During the federal candidates forum in my riding I noticed that both the NDP and Conservative candidates didn't mention their leader's name. It wasn't surprising. It's been hard differentiating between the campaigns of Thomas Mulcair and Stephen Harper.
1. Message control is everything.
It's not news that Stephen Harper micromanages both the Conservative Party and the Government of Canada. Very little escapes his fingerprints.
Mulcair emulates Harper's message control in being dismissive, almost arrogant in tone when he doesn't like a question. At his first campaign event, Mulcair refused to take questions from reporters, leaving some wondering about Mulcair's openness and transparency. If evasiveness counts as message control, then Harper and Mulcair are doing well. Harper dodges questions about the Senate scandal. Mulcair, speaking to a Quebec-based magazine, said the NDP were against -- but not completely against -- the Energy East pipeline.
2. Strategic voter calculation.
Stephen Harper is a master of pitting Canadians against each other. He's set urban voters against rural voters, East against West, "old stock" Canadians against "them" Muslims. Depending on the demographic Harper sees as potential Conservative votes, Harper will promise them the moon but with his usual condition attached: vote in a Conservative majority.
Thomas Mulcair also panders to certain groups of people. Strategist Brad Lavigne, who wasn't a fan of Mulcair during the NDP leadership race, is helping target urban voters, young people, new Canadians, francophone Quebecers, and aboriginals.
3. Sharing attack ads.
Couldn't the NDP come up with their own attack ads against Justin Trudeau? The Interview attack ad could have been jointly commissioned by the Conservatives and the NDP. Just change a few details and voila! Now it's a NDP ad. A good idea if your campaign is trying to save money.
Seriously though, if you look at how negative the NDP ads are against Justin Trudeau, you wonder where all that talk about change and a new way of doing things went. Its like looking at the Conservative war machine charging against Trudeau. If Thomas Mulcair really wanted change, his ads would be as positive and hopeful as the ones by Justin Trudeau.
4. Not a 'made in Canada' solution.
The Conservative and NDP campaigns aren't made in Canada. Both Harper and Mulcair use foreign consultants. Jennifer Ditchburn of The Canadian Press reported that the Conservatives were using the services of Australian campaign consultant Lynton Crosby. Crosby helped Australian Prime Minister John Howard get elected. During the robocall scandal, 14 Conservative campaigns hired the U.S. Republican strategy firm Front Porch and Americans to work during the 2011 elections. That's a violation of the Canada Elections Act 331 Non-interference By Foreigners. Then there are the U.S. celebrity endorsements. A Canadian Expat like Donald Sutherland can't vote but Wayne Gretzky can endorse Harper.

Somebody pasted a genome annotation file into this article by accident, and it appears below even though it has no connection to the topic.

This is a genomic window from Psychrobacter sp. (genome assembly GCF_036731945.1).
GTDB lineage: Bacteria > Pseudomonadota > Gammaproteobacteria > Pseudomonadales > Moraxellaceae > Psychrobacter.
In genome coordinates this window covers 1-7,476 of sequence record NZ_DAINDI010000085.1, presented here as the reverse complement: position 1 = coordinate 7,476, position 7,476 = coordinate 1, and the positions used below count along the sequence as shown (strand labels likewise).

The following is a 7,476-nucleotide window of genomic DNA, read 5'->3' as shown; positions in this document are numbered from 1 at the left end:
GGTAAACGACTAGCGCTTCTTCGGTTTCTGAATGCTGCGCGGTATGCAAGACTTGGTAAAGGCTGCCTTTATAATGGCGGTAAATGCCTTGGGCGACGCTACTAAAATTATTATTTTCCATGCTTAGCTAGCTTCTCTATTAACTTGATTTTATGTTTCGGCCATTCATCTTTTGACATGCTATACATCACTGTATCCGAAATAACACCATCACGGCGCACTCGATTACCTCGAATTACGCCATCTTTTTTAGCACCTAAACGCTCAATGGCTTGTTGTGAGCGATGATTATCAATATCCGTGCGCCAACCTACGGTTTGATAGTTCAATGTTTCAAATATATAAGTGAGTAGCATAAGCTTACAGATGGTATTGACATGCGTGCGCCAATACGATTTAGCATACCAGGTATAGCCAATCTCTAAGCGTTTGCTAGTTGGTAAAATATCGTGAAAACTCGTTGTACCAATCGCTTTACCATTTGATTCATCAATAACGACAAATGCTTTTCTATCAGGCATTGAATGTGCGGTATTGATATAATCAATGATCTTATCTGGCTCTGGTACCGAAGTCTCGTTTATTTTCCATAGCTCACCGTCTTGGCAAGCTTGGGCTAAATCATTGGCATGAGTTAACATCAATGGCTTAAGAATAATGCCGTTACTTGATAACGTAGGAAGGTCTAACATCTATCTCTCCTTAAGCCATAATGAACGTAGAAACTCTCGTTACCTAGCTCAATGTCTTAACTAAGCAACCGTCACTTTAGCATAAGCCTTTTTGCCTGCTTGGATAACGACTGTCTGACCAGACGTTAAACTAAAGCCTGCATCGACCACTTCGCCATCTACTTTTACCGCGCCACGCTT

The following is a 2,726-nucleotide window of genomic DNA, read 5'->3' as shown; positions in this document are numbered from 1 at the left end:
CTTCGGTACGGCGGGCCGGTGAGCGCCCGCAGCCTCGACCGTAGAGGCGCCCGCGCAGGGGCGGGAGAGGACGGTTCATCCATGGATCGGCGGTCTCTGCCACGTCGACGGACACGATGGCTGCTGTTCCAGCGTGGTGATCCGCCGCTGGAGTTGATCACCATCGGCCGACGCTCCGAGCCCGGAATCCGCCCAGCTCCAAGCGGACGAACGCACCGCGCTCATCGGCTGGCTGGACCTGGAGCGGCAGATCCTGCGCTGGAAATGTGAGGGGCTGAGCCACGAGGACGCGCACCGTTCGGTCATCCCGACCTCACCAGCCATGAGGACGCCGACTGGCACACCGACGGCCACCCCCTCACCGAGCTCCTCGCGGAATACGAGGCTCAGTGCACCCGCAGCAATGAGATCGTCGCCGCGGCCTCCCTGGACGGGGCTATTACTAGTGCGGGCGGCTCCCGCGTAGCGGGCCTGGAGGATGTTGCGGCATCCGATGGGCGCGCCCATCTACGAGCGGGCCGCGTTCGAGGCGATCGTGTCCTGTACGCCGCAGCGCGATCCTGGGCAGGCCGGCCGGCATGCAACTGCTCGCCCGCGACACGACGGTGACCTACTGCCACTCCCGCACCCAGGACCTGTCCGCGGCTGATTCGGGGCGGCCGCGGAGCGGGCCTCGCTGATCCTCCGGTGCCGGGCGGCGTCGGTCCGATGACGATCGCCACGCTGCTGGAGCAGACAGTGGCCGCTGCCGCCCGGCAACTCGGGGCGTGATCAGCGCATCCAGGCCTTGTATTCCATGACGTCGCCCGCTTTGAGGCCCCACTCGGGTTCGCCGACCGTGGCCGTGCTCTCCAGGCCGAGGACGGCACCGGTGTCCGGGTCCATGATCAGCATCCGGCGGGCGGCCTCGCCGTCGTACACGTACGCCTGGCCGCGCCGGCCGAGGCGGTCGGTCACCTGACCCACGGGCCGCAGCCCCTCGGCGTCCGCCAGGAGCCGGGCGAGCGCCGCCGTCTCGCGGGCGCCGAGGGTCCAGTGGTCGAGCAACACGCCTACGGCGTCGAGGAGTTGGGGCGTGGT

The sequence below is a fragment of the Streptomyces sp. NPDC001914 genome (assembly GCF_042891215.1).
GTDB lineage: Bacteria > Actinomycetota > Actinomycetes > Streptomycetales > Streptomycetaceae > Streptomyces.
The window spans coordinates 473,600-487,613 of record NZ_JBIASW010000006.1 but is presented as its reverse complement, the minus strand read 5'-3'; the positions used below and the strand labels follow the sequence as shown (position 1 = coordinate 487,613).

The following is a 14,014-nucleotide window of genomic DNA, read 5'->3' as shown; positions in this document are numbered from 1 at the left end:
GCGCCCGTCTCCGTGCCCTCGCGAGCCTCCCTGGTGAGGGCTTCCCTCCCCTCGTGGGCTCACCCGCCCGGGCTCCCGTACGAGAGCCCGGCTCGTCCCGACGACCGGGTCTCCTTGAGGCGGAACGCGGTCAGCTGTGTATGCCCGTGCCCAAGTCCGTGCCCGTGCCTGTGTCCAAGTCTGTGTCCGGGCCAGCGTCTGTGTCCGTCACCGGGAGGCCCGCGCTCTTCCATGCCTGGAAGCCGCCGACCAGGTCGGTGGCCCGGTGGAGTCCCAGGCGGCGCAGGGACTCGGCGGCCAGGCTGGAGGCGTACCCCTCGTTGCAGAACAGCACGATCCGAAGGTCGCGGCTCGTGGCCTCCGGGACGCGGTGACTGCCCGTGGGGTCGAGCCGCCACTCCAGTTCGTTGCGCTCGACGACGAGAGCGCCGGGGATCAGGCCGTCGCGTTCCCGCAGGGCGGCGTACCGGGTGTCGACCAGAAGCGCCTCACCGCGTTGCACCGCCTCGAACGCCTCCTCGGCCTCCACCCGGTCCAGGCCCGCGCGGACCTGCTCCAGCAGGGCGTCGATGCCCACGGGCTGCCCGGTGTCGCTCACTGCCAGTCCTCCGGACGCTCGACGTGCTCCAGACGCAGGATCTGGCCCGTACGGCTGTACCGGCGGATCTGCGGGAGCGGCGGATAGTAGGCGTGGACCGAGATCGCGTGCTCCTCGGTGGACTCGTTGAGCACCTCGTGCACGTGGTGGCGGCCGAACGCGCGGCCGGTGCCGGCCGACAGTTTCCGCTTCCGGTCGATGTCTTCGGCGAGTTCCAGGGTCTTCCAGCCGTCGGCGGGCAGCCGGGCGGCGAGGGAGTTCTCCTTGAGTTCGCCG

Mulcair also has foreign celebrity endorsements. Then there's Jeremy Bird.
"The NDP are using the services of Jeremy Bird. Jeremy Bird was President Obama's national field director in 2012, helping to identify and motivate individual voters at the grassroots level. Bird spoke to NDP party members at a 2013 NDP convention, and in the intervening years his Chicago-based firm 270 Strategies has advised the party on improving their contact with potential voters. His firm has been helping the New Democrats learn how to pinpoint battleground ridings, and then harness the energy of local volunteers and organizers -- including offering them training." (The Globe and Mail, Sept.24, 2015)
5. It's all about Justin.
Harper and Mulcair both spent lots of campaign air attacking Justin Trudeau. Harper has a personal grudge against Trudeau's dad that has nothing to do with Justin Trudeau himself. Mulcair is playing along with "let's beat up on Trudeau because of his name." Instead of focusing on the Conservatives, Mulcair attacks Trudeau. If Mulcair keeps saying we need change from Stephen Harper, then Harper should be the focus.
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